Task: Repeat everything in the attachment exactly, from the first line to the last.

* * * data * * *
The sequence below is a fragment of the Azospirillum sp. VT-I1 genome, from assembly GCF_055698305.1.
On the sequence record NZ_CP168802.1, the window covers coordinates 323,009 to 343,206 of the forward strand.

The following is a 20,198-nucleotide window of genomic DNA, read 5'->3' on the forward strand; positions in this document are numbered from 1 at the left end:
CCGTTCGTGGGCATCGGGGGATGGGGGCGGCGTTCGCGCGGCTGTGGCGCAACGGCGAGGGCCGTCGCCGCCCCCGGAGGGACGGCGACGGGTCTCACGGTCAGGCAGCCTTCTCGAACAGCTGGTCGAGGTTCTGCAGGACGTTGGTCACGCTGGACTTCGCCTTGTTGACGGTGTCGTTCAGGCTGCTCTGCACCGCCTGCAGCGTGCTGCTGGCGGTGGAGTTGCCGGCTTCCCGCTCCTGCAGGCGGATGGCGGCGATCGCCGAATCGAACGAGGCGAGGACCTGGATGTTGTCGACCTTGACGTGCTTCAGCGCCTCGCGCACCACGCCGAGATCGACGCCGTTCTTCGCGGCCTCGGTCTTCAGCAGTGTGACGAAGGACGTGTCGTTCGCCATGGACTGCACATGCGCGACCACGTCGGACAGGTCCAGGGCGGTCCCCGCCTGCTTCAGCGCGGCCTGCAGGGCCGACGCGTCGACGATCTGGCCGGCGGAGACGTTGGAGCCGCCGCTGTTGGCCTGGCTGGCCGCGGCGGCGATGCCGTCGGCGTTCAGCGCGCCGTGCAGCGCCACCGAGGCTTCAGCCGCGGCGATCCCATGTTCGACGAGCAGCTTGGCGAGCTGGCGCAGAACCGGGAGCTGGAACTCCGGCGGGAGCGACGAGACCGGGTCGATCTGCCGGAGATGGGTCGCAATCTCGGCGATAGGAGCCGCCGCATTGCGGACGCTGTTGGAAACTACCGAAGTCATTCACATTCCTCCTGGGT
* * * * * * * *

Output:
The sequence below is a fragment of the Azospirillum sp. VT-I1 genome, from assembly GCF_055698305.1.
On the sequence record NZ_CP168802.1, the window covers coordinates 323,009 to 343,206 of the forward strand.

The following is a 20,198-nucleotide window of genomic DNA, read 5'->3' on the forward strand; positions in this document are numbered from 1 at the left end:
CCGTTCGTGGGCATCGGGGGATGGGGGCGGCGTTCGCGCGGCTGTGGCGCAACGGCGAGGGCCGTCGCCGCCCCCGGAGGGACGGCGACGGGTCTCACGGTCAGGCAGCCTTCTCGAACAGCTGGTCGAGGTTCTGCAGGACGTTGGTCACGCTGGACTTCGCCTTGTTGACGGTGTCGTTCAGGCTGCTCTGCACCGCCTGCAGCGTGCTGCTGGCGGTGGAGTTGCCGGCTTCCCGCTCCTGCAGGCGGATGGCGGCGATCGCCGAATCGAACGAGGCGAGGACCTGGATGTTGTCGACCTTGACGTGCTTCAGCGCCTCGCGCACCACGCCGAGATCGACGCCGTTCTTCGCGGCCTCGGTCTTCAGCAGTGTGACGAAGGACGTGTCGTTCGCCATGGACTGCACATGCGCGACCACGTCGGACAGGTCCAGGGCGGTCCCCGCCTGCTTCAGCGCGGCCTGCAGGGCCGACGCGTCGACGATCTGGCCGGCGGAGACGTTGGAGCCGCCGCTGTTGGCCTGGCTGGCCGCGGCGGCGATGCCGTCGGCGTTCAGCGCGCCGTGCAGCGCCACCGAGGCTTCAGCCGCGGCGATCCCATGTTCGACGAGCAGCTTGGCGAGCTGGCGCAGAACCGGGAGCTGGAACTCCGGCGGGAGCGACGAGACCGGGTCGATCTGCCGGAGATGGGTCGCAATCTCGGCGATAGGAGCCGCCGCATTGCGGACGCTGTTGGAAACTACCGAAGTCATTCACATTCCTCCTGGGT